Thursday, February 11, 2021

How do you choose limited-palette colors?

On Instagram yesterday, @leetheillustrator asked: "How do you decide on what colours to include when selecting a limited colour palette?" 

Leeds, oil, 11 x 14 inches

Answer: In my experience, a limited palette can be made out of almost any two or three colors, as long as they're separated from each other on the color wheel. Ideally at one should be cool and the other should be warm.  

In this case I often choose the colors that seem most important in the scene. In this case it was the red signs versus the blue of the sky. They're not complements (red and green would be), but they're warm vs. cool.

But when choosing colors, the goal is often not to select which colors you want to include, but rather which ones you want to leave out, for interesting color schemes result from what you've left out of them.
Catskill Roadhouse, East Durham, New York. Casein, 5x8 inches. 
Cadmium red scarlet, ultramarine blue, and titanium white over a yellow underpainting.

For this painting I used ultramarine blue and cadmium red scarlet, together with white, and I left out yellow and green. The red and blue colors are near-complements, and I'm painting over a surface primed with yellow. The yellow is about 95% covered up, but where it peeks through, it energizes the color scheme like a pinch of spice.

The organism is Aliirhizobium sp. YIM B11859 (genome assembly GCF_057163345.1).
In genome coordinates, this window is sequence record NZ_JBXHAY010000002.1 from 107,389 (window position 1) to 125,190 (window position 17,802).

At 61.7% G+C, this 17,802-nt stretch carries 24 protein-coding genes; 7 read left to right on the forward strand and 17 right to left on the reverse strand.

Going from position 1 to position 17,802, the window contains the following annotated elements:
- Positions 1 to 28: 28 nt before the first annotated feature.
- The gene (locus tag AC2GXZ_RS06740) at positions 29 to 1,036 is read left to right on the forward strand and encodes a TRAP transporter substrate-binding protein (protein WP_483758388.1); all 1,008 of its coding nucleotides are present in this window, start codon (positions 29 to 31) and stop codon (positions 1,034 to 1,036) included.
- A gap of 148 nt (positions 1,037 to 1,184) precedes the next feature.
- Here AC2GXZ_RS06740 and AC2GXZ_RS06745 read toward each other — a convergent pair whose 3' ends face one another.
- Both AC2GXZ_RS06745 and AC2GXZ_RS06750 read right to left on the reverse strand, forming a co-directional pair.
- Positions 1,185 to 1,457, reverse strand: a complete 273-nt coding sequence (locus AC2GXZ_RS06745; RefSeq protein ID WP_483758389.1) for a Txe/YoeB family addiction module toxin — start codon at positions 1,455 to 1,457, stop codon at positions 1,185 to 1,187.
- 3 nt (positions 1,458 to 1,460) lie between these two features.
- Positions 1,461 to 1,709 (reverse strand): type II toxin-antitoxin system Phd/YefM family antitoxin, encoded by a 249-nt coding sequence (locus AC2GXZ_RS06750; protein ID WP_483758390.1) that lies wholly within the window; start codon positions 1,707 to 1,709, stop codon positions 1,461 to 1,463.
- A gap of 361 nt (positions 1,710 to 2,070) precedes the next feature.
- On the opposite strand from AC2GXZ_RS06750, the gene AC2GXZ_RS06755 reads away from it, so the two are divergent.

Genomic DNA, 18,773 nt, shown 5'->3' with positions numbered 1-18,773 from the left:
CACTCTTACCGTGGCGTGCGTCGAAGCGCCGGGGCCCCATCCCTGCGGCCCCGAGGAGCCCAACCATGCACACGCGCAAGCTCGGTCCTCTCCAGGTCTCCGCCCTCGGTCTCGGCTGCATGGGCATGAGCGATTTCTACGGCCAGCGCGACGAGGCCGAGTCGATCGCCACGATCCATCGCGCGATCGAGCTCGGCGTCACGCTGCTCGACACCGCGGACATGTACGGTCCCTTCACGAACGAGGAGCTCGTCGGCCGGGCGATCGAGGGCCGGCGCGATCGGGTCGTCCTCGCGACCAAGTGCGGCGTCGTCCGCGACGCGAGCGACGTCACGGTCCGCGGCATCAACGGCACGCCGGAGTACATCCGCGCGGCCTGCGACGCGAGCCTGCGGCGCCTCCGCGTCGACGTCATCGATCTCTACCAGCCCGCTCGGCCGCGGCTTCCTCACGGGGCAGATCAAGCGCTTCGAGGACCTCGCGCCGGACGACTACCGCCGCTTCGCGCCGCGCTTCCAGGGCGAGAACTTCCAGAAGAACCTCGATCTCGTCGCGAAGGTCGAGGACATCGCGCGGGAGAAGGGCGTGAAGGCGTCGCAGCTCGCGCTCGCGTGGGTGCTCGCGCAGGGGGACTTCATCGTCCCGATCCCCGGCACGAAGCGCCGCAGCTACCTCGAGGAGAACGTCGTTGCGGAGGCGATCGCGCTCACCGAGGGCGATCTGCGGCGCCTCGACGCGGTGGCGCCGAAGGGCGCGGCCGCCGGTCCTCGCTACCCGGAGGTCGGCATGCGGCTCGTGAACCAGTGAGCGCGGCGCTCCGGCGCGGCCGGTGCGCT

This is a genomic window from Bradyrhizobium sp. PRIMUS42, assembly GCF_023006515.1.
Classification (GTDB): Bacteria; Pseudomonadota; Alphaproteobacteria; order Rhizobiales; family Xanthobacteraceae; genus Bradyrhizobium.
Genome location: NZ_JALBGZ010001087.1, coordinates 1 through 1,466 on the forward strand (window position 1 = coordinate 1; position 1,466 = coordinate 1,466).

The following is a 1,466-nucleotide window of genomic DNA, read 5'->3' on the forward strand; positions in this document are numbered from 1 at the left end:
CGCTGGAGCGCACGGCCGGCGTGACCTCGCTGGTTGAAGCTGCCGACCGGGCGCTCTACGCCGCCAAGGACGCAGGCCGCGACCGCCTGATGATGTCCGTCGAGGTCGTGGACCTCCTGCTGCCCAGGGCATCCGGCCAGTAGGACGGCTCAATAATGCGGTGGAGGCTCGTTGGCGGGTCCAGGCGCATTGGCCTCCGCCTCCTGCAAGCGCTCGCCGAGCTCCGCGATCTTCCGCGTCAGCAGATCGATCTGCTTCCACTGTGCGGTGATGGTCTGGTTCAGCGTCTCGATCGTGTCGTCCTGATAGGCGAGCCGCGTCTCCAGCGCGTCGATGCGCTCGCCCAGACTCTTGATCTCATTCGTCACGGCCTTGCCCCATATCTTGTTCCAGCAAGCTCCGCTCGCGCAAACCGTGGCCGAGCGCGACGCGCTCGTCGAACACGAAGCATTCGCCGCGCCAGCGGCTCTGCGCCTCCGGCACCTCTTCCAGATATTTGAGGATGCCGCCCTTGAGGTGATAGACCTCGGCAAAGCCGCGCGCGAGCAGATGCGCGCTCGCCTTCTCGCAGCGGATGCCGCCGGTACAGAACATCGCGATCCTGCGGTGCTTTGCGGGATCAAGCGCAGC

Here's a video that shows that painting in the works: Link to YouTube.

You might try orange + violet + white over a cyan underpainting, or yellow + cyan + white over magenta. You can also introduce black, either as an accent if you want to deepen the darks, or if you want to use it as a color of its own (such as black + orange + white over blue).

A two-color-plus-white palette has some advantages:
1. It's extremely fast to set it up and get it running. 
2. It's good for beginners because it reduces your choices to light or dark and warm or cool.
3. It puts you into realms of color that you would never think of if you had all the color choices available.
 TRIADS: Painting with Three Colors"  (plus white) is the subject of my recent Gumroad video


Adam Rex said...

Lately I've been thinking of red and cyan as truer compliments, based on a CMY-as-primaries color wheel. But you've given this a lot more thought than I have—do you think there's anything to that idea?

James Gurney said...

Hey, Adam, great to hear from you. You're right: cyan and red are true complements on the photoshop/digital/Yurmby color wheel. That wheel maps the perceptual complements, too, the ones that are paired up as afterimages. But they don't exactly correspond to pigment mixing complements, which might be closer to red and green. Here's a good deeper explanation of that idea: